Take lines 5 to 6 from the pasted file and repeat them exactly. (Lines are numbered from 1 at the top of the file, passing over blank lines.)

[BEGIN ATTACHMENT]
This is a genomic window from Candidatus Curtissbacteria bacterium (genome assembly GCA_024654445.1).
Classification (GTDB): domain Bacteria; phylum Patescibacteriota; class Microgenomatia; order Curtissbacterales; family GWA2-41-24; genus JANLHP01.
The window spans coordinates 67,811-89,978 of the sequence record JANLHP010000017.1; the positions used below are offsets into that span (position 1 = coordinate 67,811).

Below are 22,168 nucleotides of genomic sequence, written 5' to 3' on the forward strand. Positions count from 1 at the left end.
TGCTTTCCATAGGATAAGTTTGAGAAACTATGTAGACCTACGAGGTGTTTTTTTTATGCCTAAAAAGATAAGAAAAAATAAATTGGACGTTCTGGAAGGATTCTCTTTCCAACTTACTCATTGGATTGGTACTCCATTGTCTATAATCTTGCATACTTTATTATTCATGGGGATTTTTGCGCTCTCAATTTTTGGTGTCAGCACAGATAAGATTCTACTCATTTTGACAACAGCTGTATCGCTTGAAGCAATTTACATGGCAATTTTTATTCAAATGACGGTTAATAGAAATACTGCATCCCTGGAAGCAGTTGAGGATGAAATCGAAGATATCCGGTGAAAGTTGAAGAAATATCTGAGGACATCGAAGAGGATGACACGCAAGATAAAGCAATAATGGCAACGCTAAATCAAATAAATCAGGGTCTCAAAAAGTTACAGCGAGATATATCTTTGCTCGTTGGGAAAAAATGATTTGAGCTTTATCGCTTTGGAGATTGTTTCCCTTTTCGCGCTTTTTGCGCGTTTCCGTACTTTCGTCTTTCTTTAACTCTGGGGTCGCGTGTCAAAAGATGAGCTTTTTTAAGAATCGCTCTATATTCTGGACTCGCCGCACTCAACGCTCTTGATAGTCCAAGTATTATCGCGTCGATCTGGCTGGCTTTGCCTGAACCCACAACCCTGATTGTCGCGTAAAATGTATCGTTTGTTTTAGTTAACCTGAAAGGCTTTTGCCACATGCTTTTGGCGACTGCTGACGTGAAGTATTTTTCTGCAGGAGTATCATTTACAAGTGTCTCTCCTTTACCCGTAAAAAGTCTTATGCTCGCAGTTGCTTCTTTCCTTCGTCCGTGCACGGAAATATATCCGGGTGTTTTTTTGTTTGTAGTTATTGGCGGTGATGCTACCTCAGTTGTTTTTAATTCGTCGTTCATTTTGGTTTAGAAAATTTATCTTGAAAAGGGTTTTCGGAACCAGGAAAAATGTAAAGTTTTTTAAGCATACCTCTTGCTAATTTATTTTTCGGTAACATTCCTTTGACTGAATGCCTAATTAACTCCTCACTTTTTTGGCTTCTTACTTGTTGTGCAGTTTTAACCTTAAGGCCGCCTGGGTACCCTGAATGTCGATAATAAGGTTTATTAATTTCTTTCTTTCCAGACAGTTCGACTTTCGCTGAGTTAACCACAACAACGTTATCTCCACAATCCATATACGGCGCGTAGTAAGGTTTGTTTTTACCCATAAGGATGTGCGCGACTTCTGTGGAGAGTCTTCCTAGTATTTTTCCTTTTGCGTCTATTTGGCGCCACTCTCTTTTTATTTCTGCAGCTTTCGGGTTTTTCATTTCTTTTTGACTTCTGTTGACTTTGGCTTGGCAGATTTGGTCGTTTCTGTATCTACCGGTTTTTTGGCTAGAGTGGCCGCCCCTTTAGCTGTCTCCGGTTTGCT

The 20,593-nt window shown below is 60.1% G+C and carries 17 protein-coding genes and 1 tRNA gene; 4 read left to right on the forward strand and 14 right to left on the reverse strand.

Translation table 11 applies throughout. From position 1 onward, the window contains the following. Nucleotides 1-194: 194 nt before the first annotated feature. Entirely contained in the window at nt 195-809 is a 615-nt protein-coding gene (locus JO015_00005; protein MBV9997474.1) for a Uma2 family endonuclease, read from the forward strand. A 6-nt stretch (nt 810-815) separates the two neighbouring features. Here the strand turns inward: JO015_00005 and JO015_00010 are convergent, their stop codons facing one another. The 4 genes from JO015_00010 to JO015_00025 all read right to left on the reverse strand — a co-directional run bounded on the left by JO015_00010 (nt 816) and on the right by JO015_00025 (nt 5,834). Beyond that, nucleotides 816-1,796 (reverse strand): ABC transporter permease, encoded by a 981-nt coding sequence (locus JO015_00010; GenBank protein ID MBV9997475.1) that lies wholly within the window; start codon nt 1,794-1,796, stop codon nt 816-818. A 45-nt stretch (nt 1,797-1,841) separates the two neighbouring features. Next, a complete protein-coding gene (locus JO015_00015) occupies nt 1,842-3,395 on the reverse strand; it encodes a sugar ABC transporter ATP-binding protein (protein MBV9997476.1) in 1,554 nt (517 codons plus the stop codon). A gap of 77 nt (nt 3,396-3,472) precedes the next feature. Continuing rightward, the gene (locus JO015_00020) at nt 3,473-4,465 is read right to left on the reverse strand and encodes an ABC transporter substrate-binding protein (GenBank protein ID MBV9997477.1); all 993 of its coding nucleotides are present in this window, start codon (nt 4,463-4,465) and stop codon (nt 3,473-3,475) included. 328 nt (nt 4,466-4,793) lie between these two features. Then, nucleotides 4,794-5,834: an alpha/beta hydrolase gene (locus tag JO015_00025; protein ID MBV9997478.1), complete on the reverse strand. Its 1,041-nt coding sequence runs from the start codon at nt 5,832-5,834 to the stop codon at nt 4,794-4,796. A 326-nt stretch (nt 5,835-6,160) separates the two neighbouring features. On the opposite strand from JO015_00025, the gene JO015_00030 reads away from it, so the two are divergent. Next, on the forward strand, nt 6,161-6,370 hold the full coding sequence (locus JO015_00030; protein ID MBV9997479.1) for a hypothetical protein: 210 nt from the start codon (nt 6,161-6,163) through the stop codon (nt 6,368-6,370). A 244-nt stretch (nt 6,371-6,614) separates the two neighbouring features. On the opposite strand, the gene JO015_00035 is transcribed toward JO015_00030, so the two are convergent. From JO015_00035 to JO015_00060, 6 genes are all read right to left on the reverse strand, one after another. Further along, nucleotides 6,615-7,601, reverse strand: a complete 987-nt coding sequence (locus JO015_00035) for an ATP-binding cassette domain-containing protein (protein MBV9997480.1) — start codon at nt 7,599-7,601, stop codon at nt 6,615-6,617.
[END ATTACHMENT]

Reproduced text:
TGCTTTCCATAGGATAAGTTTGAGAAACTATGTAGACCTACGAGGTGTTTTTTTTATGCCTAAAAAGATAAGAAAAAATAAATTGGACGTTCTGGAAGGATTCTCTTTCCAACTTACTCATTGGATTGGTACTCCATTGTCTATAATCTTGCATACTTTATTATTCATGGGGATTTTTGCGCTCTCAATTTTTGGTGTCAGCACAGATAAGATTCTACTCATTTTGACAACAGCTGTATCGCTTGAAGCAATTTACATGGCAATTTTTATTCAAATGACGGTTAATAGAAATACTGCATCCCTGGAAGCAGTTGAGGATGAAATCGAAGATATCCGGTGAAAGTTGAAGAAATATCTGAGGACATCGAAGAGGATGACACGCAAGATAAAGCAATAATGGCAACGCTAAATCAAATAAATCAGGGTCTCAAAAAGTTACAGCGAGATATATCTTTGCTCGTTGGGAAAAAATGATTTGAGCTTTATCGCTTTGGAGATTGTTTCCCTTTTCGCGCTTTTTGCGCGTTTCCGTACTTTCGTCTTTCTTTAACTCTGGGGTCGCGTGTCAAAAGATGAGCTTTTTTAAGAATCGCTCTATATTCTGGACTCGCCGCACTCAACGCTCTTGATAGTCCAAGTATTATCGCGTCGATCTGGCTGGCTTTGCCTGAACCCACAACCCTGATTGTCGCGTAAAATGTATCGTTTGTTTTAGTTAACCTGAAAGGCTTTTGCCACATGCTTTTGGCGACTGCTGACGTGAAGTATTTTTCTGCAGGAGTATCATTTACAAGTGTCTCTCCTTTACCCGTAAAAAGTCTTATGCTCGCAGTTGCTTCTTTCCTTCGTCCGTGCACGGAAATATATCCGGGTGTTTTTTTGTTTGTAGTTATTGGCGGTGATGCTACCTCAGTTGTTTTTAATTCGTCGTTCATTTTGGTTTAGAAAATTTATCTTGAAAAGGGTTTTCGGAACCAGGAAAAATGTAAAGTTTTTTAAGCATACCTCTTGCTAATTTATTTTTCGGTAACATTCCTTTGACTGAATGCCTAATTAACTCCTCACTTTTTTGGCTTCTTACTTGTTGTGCAGTTTTAACCTTAAGGCCGCCTGGGTACCCTGAATGTCGATAATAAGGTTTATTAATTTCTTTCTTTCCAGACAGTTCGACTTTCGCTGAGTTAACCACAACAACGTTATCTCCACAATCCATATACGGCGCGTAGTAAGGTTTGTTTTTACCCATAAGGATGTGCGCGACTTCTGTGGAGAGTCTTCCTAGTATTTTTCCTTTTGCGTCTATTTGGCGCCACTCTCTTTTTATTTCTGCAGCTTTCGGGTTTTTCATTTCTTTTTGACTTCTGTTGACTTTGGCTTGGCAGATTTGGTCGTTTCTGTATCTACCGGTTTTTTGGCTAGAGTGGCCGCCCCTTTAGCTGTCTCCGGTTTGCT

The 20,593-nt window shown below is 60.1% G+C and carries 17 protein-coding genes and 1 tRNA gene; 4 read left to right on the forward strand and 14 right to left on the reverse strand.